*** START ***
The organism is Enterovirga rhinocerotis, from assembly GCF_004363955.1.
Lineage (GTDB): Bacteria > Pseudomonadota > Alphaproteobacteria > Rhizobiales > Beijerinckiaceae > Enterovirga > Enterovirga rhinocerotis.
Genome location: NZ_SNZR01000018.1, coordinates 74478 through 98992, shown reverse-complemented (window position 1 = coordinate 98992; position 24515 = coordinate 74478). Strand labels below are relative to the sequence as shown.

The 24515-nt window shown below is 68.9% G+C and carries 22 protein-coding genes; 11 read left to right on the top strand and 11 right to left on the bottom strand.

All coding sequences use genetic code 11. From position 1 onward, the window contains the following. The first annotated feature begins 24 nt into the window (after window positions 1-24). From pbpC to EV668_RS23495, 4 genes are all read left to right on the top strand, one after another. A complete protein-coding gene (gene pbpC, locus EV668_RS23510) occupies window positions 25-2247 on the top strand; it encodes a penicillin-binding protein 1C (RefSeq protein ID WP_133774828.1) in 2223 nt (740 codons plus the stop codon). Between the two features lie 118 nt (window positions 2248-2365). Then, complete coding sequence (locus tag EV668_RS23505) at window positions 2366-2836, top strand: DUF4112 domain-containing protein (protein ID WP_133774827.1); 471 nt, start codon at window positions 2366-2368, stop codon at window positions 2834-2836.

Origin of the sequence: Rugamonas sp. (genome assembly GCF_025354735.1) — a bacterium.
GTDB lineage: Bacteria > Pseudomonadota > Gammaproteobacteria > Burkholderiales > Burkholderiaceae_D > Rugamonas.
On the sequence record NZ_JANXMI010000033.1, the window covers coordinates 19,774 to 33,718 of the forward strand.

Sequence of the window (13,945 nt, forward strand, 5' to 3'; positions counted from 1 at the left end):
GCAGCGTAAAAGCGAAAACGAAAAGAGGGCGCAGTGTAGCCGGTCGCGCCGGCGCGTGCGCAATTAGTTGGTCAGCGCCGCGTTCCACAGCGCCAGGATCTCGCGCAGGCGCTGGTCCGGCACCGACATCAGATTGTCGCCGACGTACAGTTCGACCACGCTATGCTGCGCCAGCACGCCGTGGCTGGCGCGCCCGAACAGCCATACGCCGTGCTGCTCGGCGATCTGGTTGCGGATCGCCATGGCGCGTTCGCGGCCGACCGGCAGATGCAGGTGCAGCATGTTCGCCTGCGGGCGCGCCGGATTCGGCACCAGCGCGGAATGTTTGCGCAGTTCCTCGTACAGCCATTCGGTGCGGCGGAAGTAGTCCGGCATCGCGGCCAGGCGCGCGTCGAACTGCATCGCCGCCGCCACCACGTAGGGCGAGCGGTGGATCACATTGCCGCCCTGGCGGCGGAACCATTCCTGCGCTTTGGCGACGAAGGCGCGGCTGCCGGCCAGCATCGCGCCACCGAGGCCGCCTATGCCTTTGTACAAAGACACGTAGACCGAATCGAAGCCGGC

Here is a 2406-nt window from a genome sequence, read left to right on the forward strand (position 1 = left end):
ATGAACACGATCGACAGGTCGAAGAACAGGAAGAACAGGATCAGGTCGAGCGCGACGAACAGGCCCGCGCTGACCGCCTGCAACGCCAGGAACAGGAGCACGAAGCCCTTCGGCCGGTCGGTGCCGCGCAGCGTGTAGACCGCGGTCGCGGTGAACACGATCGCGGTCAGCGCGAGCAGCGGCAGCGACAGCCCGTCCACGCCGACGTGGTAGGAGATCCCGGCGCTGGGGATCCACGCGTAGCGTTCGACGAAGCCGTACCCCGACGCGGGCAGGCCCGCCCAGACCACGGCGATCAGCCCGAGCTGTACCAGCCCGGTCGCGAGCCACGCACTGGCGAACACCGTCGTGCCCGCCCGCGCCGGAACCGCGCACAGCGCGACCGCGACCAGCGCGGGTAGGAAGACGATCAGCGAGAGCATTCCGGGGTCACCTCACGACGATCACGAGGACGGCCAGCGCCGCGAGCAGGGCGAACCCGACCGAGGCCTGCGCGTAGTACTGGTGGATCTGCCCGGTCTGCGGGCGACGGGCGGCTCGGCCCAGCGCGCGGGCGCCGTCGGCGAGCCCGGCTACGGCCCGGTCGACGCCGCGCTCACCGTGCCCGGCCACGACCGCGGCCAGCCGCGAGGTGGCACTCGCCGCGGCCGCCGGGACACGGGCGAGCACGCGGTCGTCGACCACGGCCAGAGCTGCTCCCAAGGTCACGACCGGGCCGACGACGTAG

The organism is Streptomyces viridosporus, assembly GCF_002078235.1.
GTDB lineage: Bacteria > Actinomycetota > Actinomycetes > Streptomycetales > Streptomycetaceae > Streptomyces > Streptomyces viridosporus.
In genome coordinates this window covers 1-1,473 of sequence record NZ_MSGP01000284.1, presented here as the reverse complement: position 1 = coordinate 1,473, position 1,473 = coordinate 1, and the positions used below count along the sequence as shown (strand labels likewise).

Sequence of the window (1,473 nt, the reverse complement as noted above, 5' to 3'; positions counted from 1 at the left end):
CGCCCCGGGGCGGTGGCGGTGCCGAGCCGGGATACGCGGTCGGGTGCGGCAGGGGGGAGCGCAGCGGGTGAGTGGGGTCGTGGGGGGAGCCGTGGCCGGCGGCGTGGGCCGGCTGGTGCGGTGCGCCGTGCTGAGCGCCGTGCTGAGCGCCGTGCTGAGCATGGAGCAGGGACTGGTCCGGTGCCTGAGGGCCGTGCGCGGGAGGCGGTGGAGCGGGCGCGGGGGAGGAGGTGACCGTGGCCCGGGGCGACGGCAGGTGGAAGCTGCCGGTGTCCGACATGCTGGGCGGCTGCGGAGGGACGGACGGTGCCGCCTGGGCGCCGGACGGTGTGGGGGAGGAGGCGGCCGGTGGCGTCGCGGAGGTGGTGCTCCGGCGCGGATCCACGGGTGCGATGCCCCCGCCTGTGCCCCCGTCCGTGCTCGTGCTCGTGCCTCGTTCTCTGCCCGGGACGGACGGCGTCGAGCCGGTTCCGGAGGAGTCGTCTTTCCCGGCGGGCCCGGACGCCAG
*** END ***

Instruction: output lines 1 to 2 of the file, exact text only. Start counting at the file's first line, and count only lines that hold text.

The organism is Enterovirga rhinocerotis, from assembly GCF_004363955.1.
Lineage (GTDB): Bacteria > Pseudomonadota > Alphaproteobacteria > Rhizobiales > Beijerinckiaceae > Enterovirga > Enterovirga rhinocerotis.